Dear Ed –
It’s me again. Sorry to bother you. I know how busy you are: what with your eight-month long “job interview”, and developing your ten-year plan; and you must be knackered, after the speech you gave on Tuesday, and all that walking around parks you did, working on it, and memorizing it, and meeting all those people.
However impressed I am that you delivered it without notes – and I can forgive you forgetting certain sections of it (or feigning to…) – what I can’t forgive are the two words missing from it. No: not “immigration” or “deficit”. What I’m talking about are “welfare” and “Sure Start” (okay, three words…) – different sides of the same coin, if you will; that are both to do with, as you put it, “the most vulnerable [who] have been thrown on the scrapheap, cast aside, not listened to [politically] even when they have a case… [who have] been told: you’re on your own.”
Looking at the latter: you are so proud of Labour’s achievements – especially, rightfully so, of our party’s creation of the NHS – “An idea rooted in this party’s character and our country’s history.” But why have you so readily forgotten about children’s centres – also rapidly “sliding backwards under this government”?
Yesterday evening, whilst writing this blog, I bumped into (let’s call her) Anne (after the original Mrs Bard). Okay, we were at home, I admit, in the kitchen, and she’s my partner: but she’s also – currently – a family support worker, based out of a pair of mainly rural, recently-privatized Sure Start children’s centres, in south Warwickshire. In the past few months, her job has been put in jeopardy several times; and now, because of that privatization, she is having to look elsewhere for work: as the part-time contracts on offer (replacing her current full-time rôle) will make our middles squeezed more than ever.
This also means, of course, that the small children she looks after – and worries about – will be lacking a crucial ingredient of care in the most crucial and formative part of their lives. The Tories have decimated early years – and, of course, later – education: but I do not see you on your red steed of togetherness rushing to its rescue, like you appear to be doing with our health services. And yet… and yet, such work as my other half does is on the same continuum as doctors and nurses; and just as valuable. She works alongside, and with, health visitors and social workers – and if the infants and toddlers (and their families) she is responsible for don’t receive the care and input they should, they will only go on to be a burden on and to the country, later in life.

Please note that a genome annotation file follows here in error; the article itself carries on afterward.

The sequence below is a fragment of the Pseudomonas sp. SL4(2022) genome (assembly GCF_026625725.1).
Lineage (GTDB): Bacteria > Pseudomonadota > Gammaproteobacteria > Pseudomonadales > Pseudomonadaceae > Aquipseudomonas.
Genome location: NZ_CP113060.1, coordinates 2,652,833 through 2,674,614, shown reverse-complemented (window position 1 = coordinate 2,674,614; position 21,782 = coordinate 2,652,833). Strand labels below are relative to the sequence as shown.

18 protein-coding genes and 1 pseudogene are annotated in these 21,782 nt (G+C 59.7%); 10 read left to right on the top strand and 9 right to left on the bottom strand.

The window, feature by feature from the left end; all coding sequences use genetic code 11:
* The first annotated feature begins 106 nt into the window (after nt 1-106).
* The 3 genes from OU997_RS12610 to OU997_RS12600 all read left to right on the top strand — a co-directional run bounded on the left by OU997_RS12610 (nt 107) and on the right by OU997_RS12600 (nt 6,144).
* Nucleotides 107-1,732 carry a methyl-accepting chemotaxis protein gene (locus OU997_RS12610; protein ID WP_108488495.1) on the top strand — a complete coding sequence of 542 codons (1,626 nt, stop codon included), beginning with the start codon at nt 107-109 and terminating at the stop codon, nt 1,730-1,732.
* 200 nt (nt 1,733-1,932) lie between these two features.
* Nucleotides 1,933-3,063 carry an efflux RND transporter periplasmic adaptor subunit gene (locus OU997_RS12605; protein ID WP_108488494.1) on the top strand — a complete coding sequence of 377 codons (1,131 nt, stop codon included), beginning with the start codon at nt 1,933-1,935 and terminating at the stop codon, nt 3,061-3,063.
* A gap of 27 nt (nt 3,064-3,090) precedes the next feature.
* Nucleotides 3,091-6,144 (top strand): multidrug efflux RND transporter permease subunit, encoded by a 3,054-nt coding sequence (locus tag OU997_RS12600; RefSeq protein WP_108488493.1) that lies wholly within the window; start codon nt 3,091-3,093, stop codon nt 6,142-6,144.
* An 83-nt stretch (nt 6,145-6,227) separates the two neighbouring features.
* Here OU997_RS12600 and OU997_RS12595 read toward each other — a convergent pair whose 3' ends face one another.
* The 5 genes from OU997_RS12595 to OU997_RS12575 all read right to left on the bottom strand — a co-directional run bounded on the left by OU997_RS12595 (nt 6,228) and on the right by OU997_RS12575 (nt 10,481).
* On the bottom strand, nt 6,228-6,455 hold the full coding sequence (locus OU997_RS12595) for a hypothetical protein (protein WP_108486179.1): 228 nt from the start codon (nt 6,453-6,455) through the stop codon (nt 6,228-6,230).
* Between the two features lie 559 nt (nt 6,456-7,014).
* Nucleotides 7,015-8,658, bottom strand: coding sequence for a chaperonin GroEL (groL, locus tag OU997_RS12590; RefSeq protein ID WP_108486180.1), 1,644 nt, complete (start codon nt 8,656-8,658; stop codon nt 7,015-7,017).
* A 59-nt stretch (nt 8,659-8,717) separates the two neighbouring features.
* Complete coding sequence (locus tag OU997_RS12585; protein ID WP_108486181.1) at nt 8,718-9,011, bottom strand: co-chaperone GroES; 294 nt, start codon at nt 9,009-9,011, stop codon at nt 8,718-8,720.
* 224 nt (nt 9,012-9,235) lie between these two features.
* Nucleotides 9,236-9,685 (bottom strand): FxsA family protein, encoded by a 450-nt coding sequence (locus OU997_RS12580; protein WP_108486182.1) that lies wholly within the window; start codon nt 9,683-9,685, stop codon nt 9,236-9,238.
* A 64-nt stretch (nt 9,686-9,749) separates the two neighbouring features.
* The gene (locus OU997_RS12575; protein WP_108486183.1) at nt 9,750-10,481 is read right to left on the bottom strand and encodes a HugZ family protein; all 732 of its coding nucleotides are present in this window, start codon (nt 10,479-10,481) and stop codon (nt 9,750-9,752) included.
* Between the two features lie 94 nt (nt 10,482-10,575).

Do you really want to add to the rough, uncertain start these kids already have; to the dirt that the Tories continually wipe their faces in; to the pain that poor, working-class (and usually working – but still impoverished) families must suffer – especially when they struggle to travel (because of decreasingly available public transport, that is no longer ‘public’, but in corporate, profit-seeking hands); suffer benefits sanctions, when unemployed, for their tardiness (or simply because they cannot afford the fares); or spend their days queuing for scant parcels of food?
The poor diet and stress that have become the norms for these people – no longer a hidden minority – will increase the pressure on the NHS. And if “together says that we have a duty to look after each other when times are hard”; and “Together we heal the sick”; why does “together” not also mean preventing this generation from getting sick in the first place?
Whether by accident or design, Sure Start children’s centres – and the critical work they do – have remained invisible to those who don’t need and/or use them: and therefore aren’t seen as important as your beloved NHS. However, they are fundamental to the wellbeing of many young children; and indispensable to their families. (Some of the centres even host those damned foodbanks.) They should therefore be a jewel shining in Labour’s crown just as brightly as Aneurin Bevan’s gift to the nation – but are they tarnished within our party, because Gordon Brown is not the hero that Bevan is…? Surely “giving children the best possible start in life” is more important than one man? (And he did come to your rescue, recently, when it looked like Scotland might raise anchors, and sail towards Scandiwegia….) Come on, Ed: just because your and Justine’s sons haven’t needed such services doesn’t mean these amenities aren’t important to the rest of us….
When I nagged you before about welfare, and your concentration on those fortunate enough to be in employment, your local parliamentary candidate – and only Labour member of Stratford-on-Avon District Council – Jeff Kenner, came to your defence:
I agree with you that phrases like “working people” and the use of the term “hardworking” makes many people feel excluded. I certainly don’t think this is Ed’s intention and indeed I have not heard [him] actually use the latter term (there are presumably people who have polled on the use of these terms and probably come to the wrong conclusion!). I would not take it quite so negatively, though. It is no doubt intended to make the point that most people are working hard and yet still struggling with the cost of living. Committing to abolish the bedroom tax and cutting student fees does show a widen concern about inequality and unfairness.
And yet, here you go again!
Labour is the party of hard work fairly paid. And it’s not the low paid but it’s all working people who should have their talents rewarded.
So our… goal is that all working people should share fairly in the growing wealth of the country. That means, as the economy grows, the wages of everyday working people grow at the same rate.